1:2 Lord: In Greek, "Lord" (Kyrios) was used to translate the personal name of God (YHWH in Hebrew). By calling Jesus "Lord," Paul and other early Greek-speaking believers declared that Jesus shared the divinity of God, and was himself God. This is why confessing Jesus as Lord is essential to salvation: it is a confession that he is God (God the Son; Romans 10:9).
1:3 Blessed: Paul's introductory blessing is a single sentence from verse 3 to verse 14. The original structure has been preserved here and throughout the letter.
1:4 Foundation of the universe: The creation.
1:9 Mystery: The hidden will of God which has been disclosed through his prophets. This letter is itself largely the record of a revelation received by Paul of God's plan for the equal participation of both Jews and Gentiles in the body of Messiah (3:3-7).
1:10 Fullness of the times: This phrase describes the passage of time as a vessel filling with water (as in the water clocks of ancient times). When the vessel is full, the appointed time has come. The "fullness of the times" is therefore similar to the expression the "end times" or the "last days." God's plan for this final period is for the Messiah to rule over both the heavens and the earth. The reign of Messiah began with his ascension and enthronement (Acts 2:33-35) and will eventually bring all things into subjection to him (1 Cor. 15:25-28).
1:11 Jewish believers in Jesus: Although Paul does not state it here directly, the context clearly shows that "we" ("the first to hope in Messiah," 1:12) are Jewish believers in Jesus as the Messiah. At the time Paul was writing, the church was still mostly Jewish. There was much uncertainty as to how or if Gentiles should be included. In this letter, Paul explains God's plan for the inclusion of Gentile believers in the church (3:3,5,6).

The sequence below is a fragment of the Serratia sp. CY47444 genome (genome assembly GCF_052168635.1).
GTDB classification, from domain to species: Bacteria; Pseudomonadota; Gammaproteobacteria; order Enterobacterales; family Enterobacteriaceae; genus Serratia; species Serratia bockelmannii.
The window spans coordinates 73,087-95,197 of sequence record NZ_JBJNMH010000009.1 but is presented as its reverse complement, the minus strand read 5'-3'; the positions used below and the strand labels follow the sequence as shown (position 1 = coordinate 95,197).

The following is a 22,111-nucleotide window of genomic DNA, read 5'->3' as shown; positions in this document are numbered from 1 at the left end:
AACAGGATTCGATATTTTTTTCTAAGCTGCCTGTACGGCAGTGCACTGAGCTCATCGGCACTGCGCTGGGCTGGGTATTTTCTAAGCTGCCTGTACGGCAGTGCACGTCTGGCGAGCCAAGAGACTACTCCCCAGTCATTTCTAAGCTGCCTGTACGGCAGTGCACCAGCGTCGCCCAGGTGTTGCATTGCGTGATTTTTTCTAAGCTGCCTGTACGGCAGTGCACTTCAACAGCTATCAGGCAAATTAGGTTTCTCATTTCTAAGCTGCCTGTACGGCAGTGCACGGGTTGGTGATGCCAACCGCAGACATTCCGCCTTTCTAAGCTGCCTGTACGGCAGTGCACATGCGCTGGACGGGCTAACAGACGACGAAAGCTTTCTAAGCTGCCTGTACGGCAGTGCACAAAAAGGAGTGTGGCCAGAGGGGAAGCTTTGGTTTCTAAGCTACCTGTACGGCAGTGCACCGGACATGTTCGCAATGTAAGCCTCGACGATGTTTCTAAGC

1:11 Lot: A marked stick, bone, or other object that was thrown to determine the will of God. The answer was taken from the marking on the side facing up (Proverbs 16:33, 18:18; Matthew 27:35; Acts 1:26). Here Paul uses the lot to describe God's selection of the Jewish people, among whom Messiah was revealed, and from whom the first believers were chosen.
1:13 Gentile believers in Jesus: Non-Jewish believers. Paul clearly states that the "you" he addresses in this letter are Gentile believers in Jesus (2:11, 3:1). The church in Ephesus must have been largely if not entirely Gentile.
1:13 Sealed: The sealing of the Holy Spirit is the imparting of the Spirit into the life of the believer, which serves a sign (a mark or seal) of the believer's participation in the body of Messiah (2 Corinthians 1:22, Ephesians 4:30, Revelation 7:3).
1:13 Holy Spirit of promise: Luke 24:49; Acts 1:4, 2:33,39; Galatians 3:14.
1:14 Down payment: The Holy Spirit in us is a pledge of the eternal life to come—our "inheritance"—which will be revealed at our "redemption" when Messiah returns.
1:14 The possession: Refers to the special relationship between God and his chosen people (Exodus 19:6, 1 Peter 2:9). The "redemption of the possession" refers to the setting free of God's people from the afflictions of Satan and the world at Messiah's return (2 Thess. 1:7).
1:23 The fullness of the one filling all with all things: Since the body of Messiah is made up of believers, we are his "fullness" or completion (the body of Messiah would be empty without us). But at the same time, he is our "fullness," filling each of the members of the body with the wisdom, revelation, power, and other blessings that Paul has been talking about. (See 3:19 below.)